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powerful mock, expectation and unit test helpers for python
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mocktest (version 0.3)

... is a powerful and easy-to-use mocking library, inspired by rspec and similar in many ways to Michael Foord's popular Mock module.

The main features are:

  • powerful expectation matching behaviour for mock objects
  • automatic verification of expectations (before each test's tearDown)
  • automatic rollback of inserted mock objects after each test

It's released under the BSD licence (see the LICENCE file).

Source / Readme:

Issues / discussion:

Cheese shop entry:

Important notes for this version

In mocktest 0.3, a few key objects and attributes have been renamed:

  • the mock_wrapper() function is now just called mock()
  • to get a raw mock from a mock wrapper, you now use .raw instead of .mock

To sum up, where you would previously use mock_wrapper().mock you now would use mock().raw. The new names are more concise and less confusing to new users.

Where did it come from?

I am a big fan of rspec, but less of a fan of ruby as a whole. I wanted a to use rspec's powerful should_receive() and associated matchers with my python mock objects.

mocktest is by no means a port of rspec - it is smaller and simpler, and a lot more pythonic.

what are mocks?

What are mocks used for? mocks can pretend to be pretty much any object. Mocks record what happens to them (accessors, method calls, etc) and allow you to verify that this is what you expected. Replace a database connection with a mock and make sure the right commands are being sent to your database - without the overhead and trouble of using an actual database. Replace os.system with a mock, and supply your own response to shell commands. Mocks can be used to satisfy dependencies or simulate external conditions in your program so you can focus on unit-level testing.



When using mocktest, you should always use mocktest.TestCase instead of unittest.TestCase. Mocktest's version is almost identical, but automatically calls the required setup and teardown hooks for the mocktest library.

There is one important addition to the mocktest.TestCase class:

  • assertRaises(exception_type, callable, < ... >)

Where additional args can be:

  • args=(arg1,arg2) ** Fails unless the arguments provided to the exception constructor match the given args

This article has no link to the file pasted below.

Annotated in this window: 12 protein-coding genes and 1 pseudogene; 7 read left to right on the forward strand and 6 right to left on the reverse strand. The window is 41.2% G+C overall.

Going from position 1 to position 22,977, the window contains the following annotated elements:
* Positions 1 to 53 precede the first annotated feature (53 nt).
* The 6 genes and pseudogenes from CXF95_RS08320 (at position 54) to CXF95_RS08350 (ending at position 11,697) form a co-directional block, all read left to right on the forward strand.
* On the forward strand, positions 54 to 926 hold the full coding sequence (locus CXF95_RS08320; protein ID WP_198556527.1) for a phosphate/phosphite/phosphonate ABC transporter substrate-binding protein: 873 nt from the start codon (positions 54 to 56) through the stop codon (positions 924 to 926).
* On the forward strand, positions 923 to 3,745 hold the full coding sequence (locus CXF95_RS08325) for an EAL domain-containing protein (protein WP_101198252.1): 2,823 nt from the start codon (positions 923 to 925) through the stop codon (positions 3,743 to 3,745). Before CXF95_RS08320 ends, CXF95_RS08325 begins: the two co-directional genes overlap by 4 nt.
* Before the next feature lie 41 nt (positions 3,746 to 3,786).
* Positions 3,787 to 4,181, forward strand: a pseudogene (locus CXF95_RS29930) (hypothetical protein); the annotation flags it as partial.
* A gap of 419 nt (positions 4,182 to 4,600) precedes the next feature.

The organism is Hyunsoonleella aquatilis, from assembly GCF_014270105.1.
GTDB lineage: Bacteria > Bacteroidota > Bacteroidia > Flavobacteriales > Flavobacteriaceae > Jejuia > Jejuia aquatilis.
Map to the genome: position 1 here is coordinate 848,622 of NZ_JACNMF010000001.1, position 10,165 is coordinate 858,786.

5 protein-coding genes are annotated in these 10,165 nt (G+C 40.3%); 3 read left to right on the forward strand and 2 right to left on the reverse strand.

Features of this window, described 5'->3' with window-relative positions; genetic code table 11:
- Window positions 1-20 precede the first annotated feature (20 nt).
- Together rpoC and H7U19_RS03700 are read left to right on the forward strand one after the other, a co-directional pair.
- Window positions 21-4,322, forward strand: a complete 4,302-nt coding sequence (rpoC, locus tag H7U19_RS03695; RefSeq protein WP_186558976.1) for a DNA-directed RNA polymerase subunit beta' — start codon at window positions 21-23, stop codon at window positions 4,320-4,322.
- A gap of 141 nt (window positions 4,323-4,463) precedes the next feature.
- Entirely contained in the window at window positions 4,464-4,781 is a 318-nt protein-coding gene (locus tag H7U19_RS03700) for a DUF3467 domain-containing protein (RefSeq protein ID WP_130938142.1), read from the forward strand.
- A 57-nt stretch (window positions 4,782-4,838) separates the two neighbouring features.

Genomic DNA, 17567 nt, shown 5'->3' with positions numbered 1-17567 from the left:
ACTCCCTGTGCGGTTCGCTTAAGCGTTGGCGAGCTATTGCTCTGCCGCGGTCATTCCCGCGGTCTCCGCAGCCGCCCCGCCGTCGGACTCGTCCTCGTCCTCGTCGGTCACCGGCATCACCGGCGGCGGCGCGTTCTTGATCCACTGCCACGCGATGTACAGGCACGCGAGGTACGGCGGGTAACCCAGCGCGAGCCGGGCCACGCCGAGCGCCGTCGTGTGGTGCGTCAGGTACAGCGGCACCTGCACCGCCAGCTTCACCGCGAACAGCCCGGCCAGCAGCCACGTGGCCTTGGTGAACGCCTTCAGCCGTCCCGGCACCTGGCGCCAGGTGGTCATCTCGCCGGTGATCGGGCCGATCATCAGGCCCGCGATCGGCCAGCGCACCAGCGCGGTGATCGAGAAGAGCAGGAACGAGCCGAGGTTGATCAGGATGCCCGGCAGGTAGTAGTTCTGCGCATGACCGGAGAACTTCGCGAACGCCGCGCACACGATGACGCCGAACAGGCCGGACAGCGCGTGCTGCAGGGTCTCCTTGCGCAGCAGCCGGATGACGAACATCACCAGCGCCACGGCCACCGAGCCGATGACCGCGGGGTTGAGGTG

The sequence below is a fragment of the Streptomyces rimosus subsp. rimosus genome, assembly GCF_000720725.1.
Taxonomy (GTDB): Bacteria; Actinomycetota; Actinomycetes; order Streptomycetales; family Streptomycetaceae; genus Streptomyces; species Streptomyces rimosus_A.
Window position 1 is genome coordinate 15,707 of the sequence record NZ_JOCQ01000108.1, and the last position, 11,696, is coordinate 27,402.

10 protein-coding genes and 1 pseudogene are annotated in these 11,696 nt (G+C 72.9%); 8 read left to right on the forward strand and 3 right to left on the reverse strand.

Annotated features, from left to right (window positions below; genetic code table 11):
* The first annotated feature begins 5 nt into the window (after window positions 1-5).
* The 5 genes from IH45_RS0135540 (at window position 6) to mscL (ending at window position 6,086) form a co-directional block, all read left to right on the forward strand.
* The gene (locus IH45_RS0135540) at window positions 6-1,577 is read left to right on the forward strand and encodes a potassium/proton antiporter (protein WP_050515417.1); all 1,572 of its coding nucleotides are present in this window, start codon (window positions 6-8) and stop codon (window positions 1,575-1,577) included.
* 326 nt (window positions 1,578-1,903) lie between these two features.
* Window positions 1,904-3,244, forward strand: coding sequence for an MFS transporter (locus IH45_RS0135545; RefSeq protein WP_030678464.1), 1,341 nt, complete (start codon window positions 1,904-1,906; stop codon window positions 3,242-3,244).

• message="some string" ** Fails unless the error message (i.e. str(exception)) is equal to this message
  • matches="string" or matches=re.compile("match_string", custom_flags) ** Just like message, except a is required to return a match instead of requiring the strings to be identical

This was adapted from


mocktest is still a young framework, and is likely to evolve. While the inspiration is from rspec, a lot of the mechanics differ either necessarily because of differences between ruby and python, and a bunch of things were done differently to make things cleaner.

mocks in mocktest have 3 components. This might sound like two more than you would need, but bear with me:

  • raw mock: a raw mock is a minimal mock object that can be put wherever you need it. It records interaction that happens to it, but it can't distinguish between interaction as part of your test and interaction caused by the rest of the program.

    Some mock frameworks only have this object, but adding methods for controlling and inspecting a mock interferes with the actual mock behaviour itself. For this reason, mocktest has a puppet-master of sorts:

  • mock wrapper: a mock wrapper is how you talk to a raw mock behind-the-scenes. It allows you to set the return value for a method, or see how many times and with what arguments a raw mock has been called. In your unit test source code, you will mostly be interacting with mock wrappers to define behaviour and specify your expectations.

  • mock anchor: finally, there is one piece missing in the puzzle. You have a mock, and you talk to it through a mock wrapper. But how do you insert it where it needs to go? A mock anchor latches on to a root object, and records every mock you create on it. Creating a mock called "some_method" on a mock anchor will attach it to parent.some_method. And more importantly, when your unit test is done it will revert parent.some_method to what it was before.

    By using a mock anchor, you ensure that your mocks never live past the lifespan of your test case - this can cause havok in other mock frameworks.